Webb succeeded brilliantly in documenting work-a-day New York, but his motivating idea was not original. Credit Berenice Abbott for that. Abbott (1898–1991) documented New York City for the Depression-era Federal Art Project from 1935 to 1939. Her photos, shown at the New York World's Fair in 1939 and the companion book, Changing New York, set American photography on a new path.

Webb took a momentous step in his art career before venturing forth with his 5x7 Deardorff large-format camera and tripod. En route to basic training in 1942, Webb stopped in New York and managed to meet Alfred Stieglitz (1864-1946), the elder statesman of American photography. Stieglitz could be quite disagreeable but he and Webb got along. In 1945, Webb was welcomed back to Stieglitz's gallery, An American Place, and until Stieglitz died in July 1946, consulted regularly with the "grand old man." 

It was through Webb's relationship with Stieglitz that he met Berenice Abbott. Webb and Abbott established an artistic friendship of enduring value. Abbott was a generous person, as well as one of America's greatest photographers. She was responsible for ensuring that the pioneering photo work of Eugene Atget was preserved and made known to a wide audience.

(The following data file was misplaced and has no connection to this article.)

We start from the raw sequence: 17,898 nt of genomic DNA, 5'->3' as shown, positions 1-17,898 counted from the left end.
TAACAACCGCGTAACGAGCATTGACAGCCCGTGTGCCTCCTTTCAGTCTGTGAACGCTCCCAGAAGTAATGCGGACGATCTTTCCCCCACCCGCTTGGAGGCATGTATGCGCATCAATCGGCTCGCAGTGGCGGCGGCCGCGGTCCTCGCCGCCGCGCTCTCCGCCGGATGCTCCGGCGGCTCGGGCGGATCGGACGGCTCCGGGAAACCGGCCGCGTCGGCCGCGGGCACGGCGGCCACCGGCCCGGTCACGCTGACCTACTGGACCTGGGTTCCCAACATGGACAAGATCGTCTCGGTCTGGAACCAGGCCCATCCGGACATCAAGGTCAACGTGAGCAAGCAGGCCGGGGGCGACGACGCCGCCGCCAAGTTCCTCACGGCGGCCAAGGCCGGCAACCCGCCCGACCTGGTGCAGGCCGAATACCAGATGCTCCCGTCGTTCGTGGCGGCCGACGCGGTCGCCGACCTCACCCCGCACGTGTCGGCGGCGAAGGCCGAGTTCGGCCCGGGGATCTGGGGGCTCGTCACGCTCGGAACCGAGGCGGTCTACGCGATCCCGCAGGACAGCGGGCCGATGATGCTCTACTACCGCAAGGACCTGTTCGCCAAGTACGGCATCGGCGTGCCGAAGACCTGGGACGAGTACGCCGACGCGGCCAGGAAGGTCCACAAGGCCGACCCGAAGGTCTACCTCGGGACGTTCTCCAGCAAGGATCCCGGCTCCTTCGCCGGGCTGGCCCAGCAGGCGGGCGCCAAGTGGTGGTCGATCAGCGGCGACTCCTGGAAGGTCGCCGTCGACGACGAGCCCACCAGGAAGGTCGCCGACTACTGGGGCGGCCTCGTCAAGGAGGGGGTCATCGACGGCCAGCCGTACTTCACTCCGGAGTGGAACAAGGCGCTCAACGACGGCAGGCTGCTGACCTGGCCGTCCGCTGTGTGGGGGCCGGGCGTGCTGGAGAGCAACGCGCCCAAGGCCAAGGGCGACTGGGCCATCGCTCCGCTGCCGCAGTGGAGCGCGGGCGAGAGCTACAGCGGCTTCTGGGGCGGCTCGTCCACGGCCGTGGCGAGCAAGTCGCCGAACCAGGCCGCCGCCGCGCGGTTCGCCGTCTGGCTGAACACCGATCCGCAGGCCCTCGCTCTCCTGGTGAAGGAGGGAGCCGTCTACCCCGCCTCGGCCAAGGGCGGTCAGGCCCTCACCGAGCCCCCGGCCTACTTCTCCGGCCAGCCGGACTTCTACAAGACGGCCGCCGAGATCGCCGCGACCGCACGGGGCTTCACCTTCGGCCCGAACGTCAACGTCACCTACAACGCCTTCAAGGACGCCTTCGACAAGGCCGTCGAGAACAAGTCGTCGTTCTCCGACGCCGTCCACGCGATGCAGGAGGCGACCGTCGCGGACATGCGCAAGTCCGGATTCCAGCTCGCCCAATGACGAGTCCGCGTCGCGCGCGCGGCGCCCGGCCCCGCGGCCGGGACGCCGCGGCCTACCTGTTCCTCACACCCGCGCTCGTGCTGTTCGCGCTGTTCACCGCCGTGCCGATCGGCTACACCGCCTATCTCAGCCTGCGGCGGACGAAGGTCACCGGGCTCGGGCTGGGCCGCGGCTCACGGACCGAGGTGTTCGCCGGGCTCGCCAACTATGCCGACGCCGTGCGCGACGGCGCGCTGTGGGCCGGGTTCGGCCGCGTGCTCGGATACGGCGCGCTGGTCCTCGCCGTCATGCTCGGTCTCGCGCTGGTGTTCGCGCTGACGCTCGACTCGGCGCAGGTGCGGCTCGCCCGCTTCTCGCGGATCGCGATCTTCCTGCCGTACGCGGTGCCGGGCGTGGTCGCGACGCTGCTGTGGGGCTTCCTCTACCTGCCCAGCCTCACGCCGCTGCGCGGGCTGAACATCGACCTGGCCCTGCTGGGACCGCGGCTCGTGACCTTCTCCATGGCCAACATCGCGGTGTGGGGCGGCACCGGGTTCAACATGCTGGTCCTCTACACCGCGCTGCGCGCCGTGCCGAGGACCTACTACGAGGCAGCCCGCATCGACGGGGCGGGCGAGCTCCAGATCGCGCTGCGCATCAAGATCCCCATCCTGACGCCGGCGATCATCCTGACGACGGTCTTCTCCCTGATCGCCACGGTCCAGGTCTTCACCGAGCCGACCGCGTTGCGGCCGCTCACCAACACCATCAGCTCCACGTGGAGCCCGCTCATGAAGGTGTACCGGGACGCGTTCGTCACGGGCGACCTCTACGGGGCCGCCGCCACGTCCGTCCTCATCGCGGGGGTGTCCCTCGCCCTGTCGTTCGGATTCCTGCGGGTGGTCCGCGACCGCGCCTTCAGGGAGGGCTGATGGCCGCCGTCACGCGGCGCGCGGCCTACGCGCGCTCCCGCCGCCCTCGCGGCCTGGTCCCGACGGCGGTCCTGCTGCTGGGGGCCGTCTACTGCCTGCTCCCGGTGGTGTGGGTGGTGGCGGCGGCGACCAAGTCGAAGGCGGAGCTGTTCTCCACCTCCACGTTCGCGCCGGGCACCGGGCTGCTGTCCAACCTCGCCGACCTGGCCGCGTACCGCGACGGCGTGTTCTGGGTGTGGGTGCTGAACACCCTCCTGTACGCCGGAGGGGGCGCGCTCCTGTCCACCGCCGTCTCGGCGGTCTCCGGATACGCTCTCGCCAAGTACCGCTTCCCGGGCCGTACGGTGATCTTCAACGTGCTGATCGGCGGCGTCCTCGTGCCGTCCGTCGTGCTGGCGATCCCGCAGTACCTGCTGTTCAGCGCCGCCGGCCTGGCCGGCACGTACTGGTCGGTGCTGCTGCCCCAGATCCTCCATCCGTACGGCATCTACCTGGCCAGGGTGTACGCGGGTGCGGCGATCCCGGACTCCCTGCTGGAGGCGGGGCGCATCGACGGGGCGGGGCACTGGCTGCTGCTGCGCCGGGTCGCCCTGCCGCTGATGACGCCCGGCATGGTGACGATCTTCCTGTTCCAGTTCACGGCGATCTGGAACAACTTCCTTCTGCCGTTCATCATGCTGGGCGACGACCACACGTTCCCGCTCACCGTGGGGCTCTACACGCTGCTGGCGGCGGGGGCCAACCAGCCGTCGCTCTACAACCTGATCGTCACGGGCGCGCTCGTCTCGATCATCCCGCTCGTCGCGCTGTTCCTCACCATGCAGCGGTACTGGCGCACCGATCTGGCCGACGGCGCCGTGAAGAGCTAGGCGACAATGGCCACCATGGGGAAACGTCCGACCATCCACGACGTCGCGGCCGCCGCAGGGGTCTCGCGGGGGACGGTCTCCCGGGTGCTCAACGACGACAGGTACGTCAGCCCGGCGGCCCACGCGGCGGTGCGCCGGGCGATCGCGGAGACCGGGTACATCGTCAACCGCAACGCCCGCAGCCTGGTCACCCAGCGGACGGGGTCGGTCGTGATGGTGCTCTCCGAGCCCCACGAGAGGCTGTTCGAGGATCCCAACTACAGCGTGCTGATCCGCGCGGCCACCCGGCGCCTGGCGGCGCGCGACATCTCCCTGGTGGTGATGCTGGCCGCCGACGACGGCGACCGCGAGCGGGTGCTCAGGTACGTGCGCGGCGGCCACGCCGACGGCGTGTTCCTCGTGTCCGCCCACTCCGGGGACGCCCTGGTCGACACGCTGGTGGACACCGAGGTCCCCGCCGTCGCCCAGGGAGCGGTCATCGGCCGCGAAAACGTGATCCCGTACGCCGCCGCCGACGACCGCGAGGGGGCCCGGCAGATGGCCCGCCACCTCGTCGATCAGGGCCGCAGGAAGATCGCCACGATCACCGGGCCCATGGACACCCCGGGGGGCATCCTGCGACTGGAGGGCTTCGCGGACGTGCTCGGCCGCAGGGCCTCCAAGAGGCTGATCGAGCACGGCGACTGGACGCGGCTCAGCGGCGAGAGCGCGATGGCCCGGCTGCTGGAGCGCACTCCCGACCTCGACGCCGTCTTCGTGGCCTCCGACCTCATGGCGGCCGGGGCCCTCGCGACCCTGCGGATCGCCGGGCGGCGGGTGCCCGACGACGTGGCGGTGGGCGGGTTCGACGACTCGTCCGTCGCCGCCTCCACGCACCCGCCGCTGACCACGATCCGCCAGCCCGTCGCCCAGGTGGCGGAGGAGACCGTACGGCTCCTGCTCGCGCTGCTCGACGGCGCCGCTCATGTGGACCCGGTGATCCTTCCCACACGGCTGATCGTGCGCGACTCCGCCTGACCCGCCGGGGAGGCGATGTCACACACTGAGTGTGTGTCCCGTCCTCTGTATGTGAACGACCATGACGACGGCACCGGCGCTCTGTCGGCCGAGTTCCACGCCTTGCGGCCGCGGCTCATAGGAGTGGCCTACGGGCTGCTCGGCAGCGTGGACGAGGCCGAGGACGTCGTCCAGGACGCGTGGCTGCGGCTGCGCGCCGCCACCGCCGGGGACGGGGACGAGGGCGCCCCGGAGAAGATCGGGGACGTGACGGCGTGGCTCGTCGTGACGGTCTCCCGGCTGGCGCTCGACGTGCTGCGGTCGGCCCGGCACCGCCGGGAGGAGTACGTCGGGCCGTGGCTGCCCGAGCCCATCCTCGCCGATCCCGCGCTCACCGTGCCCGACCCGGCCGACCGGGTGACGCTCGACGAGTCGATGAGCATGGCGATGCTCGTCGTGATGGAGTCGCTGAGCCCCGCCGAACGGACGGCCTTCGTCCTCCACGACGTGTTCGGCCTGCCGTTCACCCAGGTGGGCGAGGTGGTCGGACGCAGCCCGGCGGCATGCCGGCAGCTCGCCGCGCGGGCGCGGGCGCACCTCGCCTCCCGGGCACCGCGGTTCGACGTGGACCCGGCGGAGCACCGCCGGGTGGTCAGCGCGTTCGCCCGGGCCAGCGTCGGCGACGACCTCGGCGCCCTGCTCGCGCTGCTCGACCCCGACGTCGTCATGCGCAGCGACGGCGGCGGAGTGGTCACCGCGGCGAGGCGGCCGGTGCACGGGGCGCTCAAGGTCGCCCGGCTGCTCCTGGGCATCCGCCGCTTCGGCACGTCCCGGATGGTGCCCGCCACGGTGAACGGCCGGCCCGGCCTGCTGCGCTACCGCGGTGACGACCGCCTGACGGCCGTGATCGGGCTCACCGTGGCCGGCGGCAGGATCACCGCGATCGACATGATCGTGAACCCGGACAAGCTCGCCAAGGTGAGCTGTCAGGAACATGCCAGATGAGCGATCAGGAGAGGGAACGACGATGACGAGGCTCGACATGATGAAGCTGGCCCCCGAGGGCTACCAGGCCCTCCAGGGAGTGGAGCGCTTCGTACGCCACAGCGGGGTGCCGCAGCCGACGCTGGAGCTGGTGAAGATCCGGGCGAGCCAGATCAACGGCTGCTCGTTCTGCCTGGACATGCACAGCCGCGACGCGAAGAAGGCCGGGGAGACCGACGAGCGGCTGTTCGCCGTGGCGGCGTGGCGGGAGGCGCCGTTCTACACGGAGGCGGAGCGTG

Webb was obviously inspired by Abbott. Some of his images of old New York directly correspond to Abbott's. In 1946, Webb photographed Under the El, Third Avenue, 1946. A decade earlier, Webb had taken one of the most artfully composed photos in the history of the medium, Under the El at the Battery. Both photos deal with the same topic, urban life under the iron superstructure of one of New York's elevated transit lines.

Todd Webb, Under the El, Third Avenue, 1946 
©2017 Todd Webb Archive 

The differences between Abbott and Webb are crucial to the understanding of the latter's work. Sean Corcoran, whose perceptive essay on Webb, is included in I See A City, notes that the way the two photographers "approached their subjects was quite different. Webb focused more on capturing the last vestiges of old New York and was not nearly as interested as Abbott in the juxtaposition of the old and the new."

The horse-drawn cart clattering past the parked cars is the key to Webb's fixation with the past in Under the El, Third Avenue. In many of Webb's photos there is a small detail like this that gives special relevance to the entire picture. 

If you study one of my favorite photos by Webb, 125th Street, September, 1946, it won't take you long to spot the key object. The young girl and her baby sister are sharing a snowcone, a paper cup filled with chopped ice and a squirt of fruit syrup. This precursor to water ice became a popular summer treat during the 1930's. But the snowcone isn't what your eyes fix upon. It's the shoes.